I like Welsh rarebit – it’s basically melted cheese on toast which is great comfort food. Purists may poo poo my Welsh rarebit, and I don’t claim it’s super authentic, but it was good.

Welsh rarebit – serves two, generously 

  • Shredded cheese – I had some fat free cheddar cheese. I used about two cups.
  • 3 large eggs
  • A dash of Worcester sauce
  • 1 tbl of good quality mustard (not French’s hot dog stuff)
  • 2 tsp of good quality dried mustard – I use Coleman’s
  • 4 thick slices of bread that isn’t too soft or mushy
  • Freshly ground black pepper
  • Cayenne pepper

Preheat the oven to 450. In a bowl beat the eggs until well-mixed. Add the Worcester sauce, mustard, dried mustard, and cheese and mix. It should be a thick, scraggly paste. If it’s too wet, add a bit more cheese. Add a pinch of cayenne pepper and the black pepper.

Take your slices of bread and pile on the mixture over the bread – try to cover the crust if you can, otherwise it can burn. Bake for about 15 minutes. I then lower the heat to 350 and cook for another 10, 15 minutes until the cheese is puffy and it’s golden brown. Check often to make sure that the food isn’t burning. Serve with some good beer and a side salad. Oh, and enjoy.


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Mark Whitaker paints a complex and fascinating portrait of Bill Cosby

Because of the historic success of The Cosby Show, its star Bill Cosby has been preserved in amber as the family-friendly, goofy Dr. Cliff Huxtable. Though his public persona is that of a curmudgeon who’s grumpiness is benign and silly. Of course for performers to be as successful as Cosby, they cannot be pushovers. In Mark Whitaker’s book, Cosby: His Life and Times, the comedian’s perfectionism and temper complicate that grinning, mugging face that entertained millions during the 1980s.

For most, the passages dealing with The Cosby Show would be the most interesting. The iconic NBC show not only revitalized its channel, but it also resurrected the then-dying sitcom, and it has been credited for opening up discussions of race and class in popular culture. Detractors of The Cosby Show and the comic himself argue that the ethos of the show: an avoidance of race issues downplayed racism in favor of large audiences. Whitaker doesn’t see it that way, and brings up the different ways that the show challenged preconceived notions of the black middle class. Cosby bristled at accusations that he wasn’t “black enough” or that The Cosby Show was “Leave It to Beaver in blackface.” And Whitaker agrees with the assessment, as well.

In fact, Whitaker comes to his subject’s defense when relating the “Pound Cake” controversy in which Cosby again brought up questions of race when he was perceived to blame poor black people for their poverty. He takes on Cosby’s critics, namely Michael Eric Dyson who took particular aim at the TV star’s politics in his 2005 book Is Bill Cosby Right? Or Has the Black Middle Class Lost Its Mind? which took Cosby to task for what he saw as victim-blaming. Whether readers will agree with Whitaker that Cosby was given a bad rap is irrelevant, because the author does argue convincingly.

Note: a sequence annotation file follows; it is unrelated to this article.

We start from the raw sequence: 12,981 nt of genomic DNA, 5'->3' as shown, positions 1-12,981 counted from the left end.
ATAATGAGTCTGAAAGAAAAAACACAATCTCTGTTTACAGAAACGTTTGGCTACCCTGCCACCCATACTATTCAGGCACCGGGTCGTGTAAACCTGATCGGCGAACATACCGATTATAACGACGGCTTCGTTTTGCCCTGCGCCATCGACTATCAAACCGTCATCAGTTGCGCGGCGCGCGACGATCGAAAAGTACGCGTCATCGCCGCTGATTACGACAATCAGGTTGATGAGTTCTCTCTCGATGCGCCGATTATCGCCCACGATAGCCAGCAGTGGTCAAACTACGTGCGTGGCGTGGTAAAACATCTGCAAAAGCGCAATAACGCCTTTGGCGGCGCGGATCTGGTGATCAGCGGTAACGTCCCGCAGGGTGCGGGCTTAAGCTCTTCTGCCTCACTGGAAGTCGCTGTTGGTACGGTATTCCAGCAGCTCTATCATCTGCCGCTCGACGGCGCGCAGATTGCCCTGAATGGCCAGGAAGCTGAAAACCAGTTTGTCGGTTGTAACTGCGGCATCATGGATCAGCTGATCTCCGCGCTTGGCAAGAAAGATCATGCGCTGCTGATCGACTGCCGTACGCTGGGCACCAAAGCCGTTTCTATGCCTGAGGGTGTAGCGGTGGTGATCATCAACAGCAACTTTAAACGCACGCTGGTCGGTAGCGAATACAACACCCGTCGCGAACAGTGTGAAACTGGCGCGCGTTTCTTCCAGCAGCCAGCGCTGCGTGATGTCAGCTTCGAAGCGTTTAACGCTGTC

Aside from Cosby’s race politics, there are also peaks into the comic’s creativity as well as his work process. It’s clear that though he’s a dedicated and hardworking individual, he’s not necessarily the nicest employer to have. There are details of Cosby hazing and possibly bullying writers on The Cosby Show, which resulted in insane turnover among the writing staff. Interestingly enough, the much-publicized feud Cosby had with his onscreen daughter, Lisa Bonet is breezily covered with a perfunctory treatment. That Bonet might’ve been cast as a spoiled and impatient diva could be one way to tell the story; or, Whitaker could’ve also looked at the relationship as a willful young woman chafing against a patriarchal source of authority – either would be interesting, but instead Whitaker rushed through the Bonet/Cosby relationship. It’s admirable that he doesn’t want to indulge in showbiz gossip, but just as Cosby represents race discourse in pop culture, gender also finds its way on The Cosby Show.

After The Cosby Show, Bill Cosby’s career took on a rockier road. He starred in some failed vehicles (You Bet Your Life and The Cosby Mysteries) and suffered some personal tragedies, most notably the 1997 murder of his son, Ennis. His public persona also took a beating because of reports of his extramarital affairs as well as allegations of sexual assault, and the aforementioned “Pound Cake” speech that alienated many young African-Americans. It’s a testament to The Cosby Show, that despite these obstacles, the comedian is still universally-beloved.

Interestingly enough for a figure as important and influential as Bill Cosby, Whitaker’s book is the first serious look at his life and work. Whitaker shows a prodigious talent for research. His Bill Cosby is a deeply conflicted but ambitious man who could be prickly and unpleasant, but also generous and deferential (according to Whitaker, he thought very highly of Madeline Kahn). For his fans, Cosby: His Life and Times is a great look into one of the most iconic faces of television.

Click here to buy Mark Whitaker’s Cosby: His Life and Times on